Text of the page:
Aluminum: A Closer Look at The Element

2015-06-18T15:33:41+00:00June 7th, 2011|

Aluminum is the most abundant metallic element in the Earth’s crust (about 8%) and is the third most common element after oxygen and silicon. Unlike copper or gold, aluminum cannot be found in nature in the pure state because of its high affinity with oxygen, being so always combined with another element like in alum (KAl(SO4)2∙12H2O) and in aluminum oxide (Al2O3). So, up to 1820, the aluminum was unknown as a metal.

In the 19th century the production process was so expensive and available quantities so small that aluminum was a precious metal ($1200/kg in 1852). Indeed, Napoleon III emperor of France had a baby rattle and some other small objects made of it, and a story tells that during a banquet the most honoured guests were given aluminum utensils, while the other guests were given gold utensils.

Presently, aluminum is the second largest used metal in the world, mainly due to its light weight, high strength and recyclability.

Aluminum is heavily used in the transportation industry because of its durability, strength and lightweight. Aluminum weight is one third of steel or cast iron. Taking into account increased thickness of the aluminum parts compared to steel, 1 kg of aluminum replaces 2 kg of steel, leading to lighter cars, trucks, etc… with reduced fuel consumption and CO2 generation.

Without aluminum the commercial aircraft industry would not have existed. The new A380 employs 66% of aluminum in the airframe, while a Boeing 747 contains 75 tons of aluminum.

The use of aluminum for the building of ships is increasing year by year. Today, single and multiple hull boats are made entirely of aluminum alloy. This kind of marine applications involve the largest usage of aluminum per produced object (400 ton) compared to a large, all aluminum car (1 ton).

The usage of aluminum is increasing in the military field too, where it is used as a substitute for the steel.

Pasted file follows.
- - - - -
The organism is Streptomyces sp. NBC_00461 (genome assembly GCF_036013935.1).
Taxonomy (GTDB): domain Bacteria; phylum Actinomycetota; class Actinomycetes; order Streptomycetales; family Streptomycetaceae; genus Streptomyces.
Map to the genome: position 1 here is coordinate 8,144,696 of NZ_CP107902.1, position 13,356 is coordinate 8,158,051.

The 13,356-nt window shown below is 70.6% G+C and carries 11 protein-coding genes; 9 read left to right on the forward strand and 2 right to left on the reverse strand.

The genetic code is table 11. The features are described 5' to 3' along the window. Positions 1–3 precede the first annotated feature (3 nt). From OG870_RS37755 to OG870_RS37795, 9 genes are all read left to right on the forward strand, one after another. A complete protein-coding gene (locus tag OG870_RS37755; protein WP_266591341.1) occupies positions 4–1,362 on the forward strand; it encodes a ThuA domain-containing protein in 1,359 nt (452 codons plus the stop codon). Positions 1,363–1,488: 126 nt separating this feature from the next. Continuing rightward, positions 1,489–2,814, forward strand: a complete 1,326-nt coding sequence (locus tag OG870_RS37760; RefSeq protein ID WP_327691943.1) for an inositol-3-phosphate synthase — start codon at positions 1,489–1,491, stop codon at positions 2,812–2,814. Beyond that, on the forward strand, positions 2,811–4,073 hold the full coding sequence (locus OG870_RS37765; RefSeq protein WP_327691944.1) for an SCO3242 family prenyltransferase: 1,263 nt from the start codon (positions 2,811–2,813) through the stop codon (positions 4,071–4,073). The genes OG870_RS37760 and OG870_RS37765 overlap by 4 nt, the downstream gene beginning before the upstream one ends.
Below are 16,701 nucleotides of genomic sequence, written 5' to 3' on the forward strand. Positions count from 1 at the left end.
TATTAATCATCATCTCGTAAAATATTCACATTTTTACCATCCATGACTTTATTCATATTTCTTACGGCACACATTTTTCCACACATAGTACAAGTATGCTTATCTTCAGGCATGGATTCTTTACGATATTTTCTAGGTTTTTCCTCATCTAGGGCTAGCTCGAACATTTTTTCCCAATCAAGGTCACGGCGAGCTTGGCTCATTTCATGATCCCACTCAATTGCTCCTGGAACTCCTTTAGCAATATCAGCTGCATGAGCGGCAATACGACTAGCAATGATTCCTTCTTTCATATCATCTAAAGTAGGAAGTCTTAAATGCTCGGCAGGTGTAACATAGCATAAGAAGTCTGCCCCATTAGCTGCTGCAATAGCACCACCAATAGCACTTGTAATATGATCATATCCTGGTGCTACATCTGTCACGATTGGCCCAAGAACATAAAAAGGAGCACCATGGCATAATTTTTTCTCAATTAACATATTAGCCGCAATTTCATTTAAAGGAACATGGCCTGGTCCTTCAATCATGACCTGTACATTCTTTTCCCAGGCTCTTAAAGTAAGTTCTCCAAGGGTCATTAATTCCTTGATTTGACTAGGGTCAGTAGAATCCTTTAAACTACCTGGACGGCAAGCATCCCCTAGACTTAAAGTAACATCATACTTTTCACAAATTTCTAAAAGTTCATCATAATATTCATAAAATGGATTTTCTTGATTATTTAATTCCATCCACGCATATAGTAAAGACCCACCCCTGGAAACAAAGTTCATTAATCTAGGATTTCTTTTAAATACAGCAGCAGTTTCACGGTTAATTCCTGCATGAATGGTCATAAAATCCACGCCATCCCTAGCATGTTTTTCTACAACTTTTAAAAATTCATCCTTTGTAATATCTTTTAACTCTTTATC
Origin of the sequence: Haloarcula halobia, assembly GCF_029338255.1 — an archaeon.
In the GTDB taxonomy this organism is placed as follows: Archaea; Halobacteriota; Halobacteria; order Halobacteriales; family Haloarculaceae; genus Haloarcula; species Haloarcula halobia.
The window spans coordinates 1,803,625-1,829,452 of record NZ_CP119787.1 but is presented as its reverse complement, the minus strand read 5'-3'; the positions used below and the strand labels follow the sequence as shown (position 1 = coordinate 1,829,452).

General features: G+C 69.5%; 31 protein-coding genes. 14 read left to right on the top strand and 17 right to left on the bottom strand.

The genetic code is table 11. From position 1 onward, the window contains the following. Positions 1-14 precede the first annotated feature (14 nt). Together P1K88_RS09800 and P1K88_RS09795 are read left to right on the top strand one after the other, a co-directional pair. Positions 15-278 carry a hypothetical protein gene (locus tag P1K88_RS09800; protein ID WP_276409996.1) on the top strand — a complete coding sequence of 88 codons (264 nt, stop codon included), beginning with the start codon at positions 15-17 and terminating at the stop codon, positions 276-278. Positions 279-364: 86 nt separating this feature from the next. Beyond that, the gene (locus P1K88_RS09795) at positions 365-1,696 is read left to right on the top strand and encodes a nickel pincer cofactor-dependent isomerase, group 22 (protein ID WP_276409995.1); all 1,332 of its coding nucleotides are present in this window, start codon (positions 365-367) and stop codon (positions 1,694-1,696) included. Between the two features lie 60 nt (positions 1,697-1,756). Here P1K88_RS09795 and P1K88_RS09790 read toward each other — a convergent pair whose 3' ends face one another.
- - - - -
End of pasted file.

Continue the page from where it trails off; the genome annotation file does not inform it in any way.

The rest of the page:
In building and construction aluminum find a wide variety of applications, and its use is steadily increasing. It can be used to manufacture structural elements, as in bridges (for example, the Corbin Bridge in Pennsylvania has been retrofitted with an extruded aluminum deck, which is lighter than the previous deck made of steel and timber, allowing the bridge to sustain 22 tons load compared to the previous 7 tons). Curtainwall made of extruded aluminum and glass are very attractive for the design of new buildings or retrofit of old ones. Windows made of extruded aluminum are attractive, energy-efficient (with thermal broken technology), and reliable. Domes for gymnasiums, schools, theme parks, storage facilities, multi-purpose arenas, industrial roof systems, and churches are made with aluminum because of its strength and low weight. Aluminum is one of the best material also in the roof construction, because of its strength against corrosion and, hence, weathering and influence of pollutants in the atmosphere. Low maintenance aluminum facades are used to cover old houses facades made with thin or wide wooden clapboard.

Aluminum find also wide use in the packaging industry, being produced in both rigid and foil forms. Rigid aluminum containers are used for beverage and food packaging. Aluminum cans account for all of the beverage can market, but only a small percentage of the food can market. Cans are 79 percent of aluminum packaging by weight. Foil packaging is used as a wrapping foil, as semi-rigid packages such as pie plates and frozen food trays, and as flexible packaging such as cigarette foil and candy wrappers.

For more information, please visit!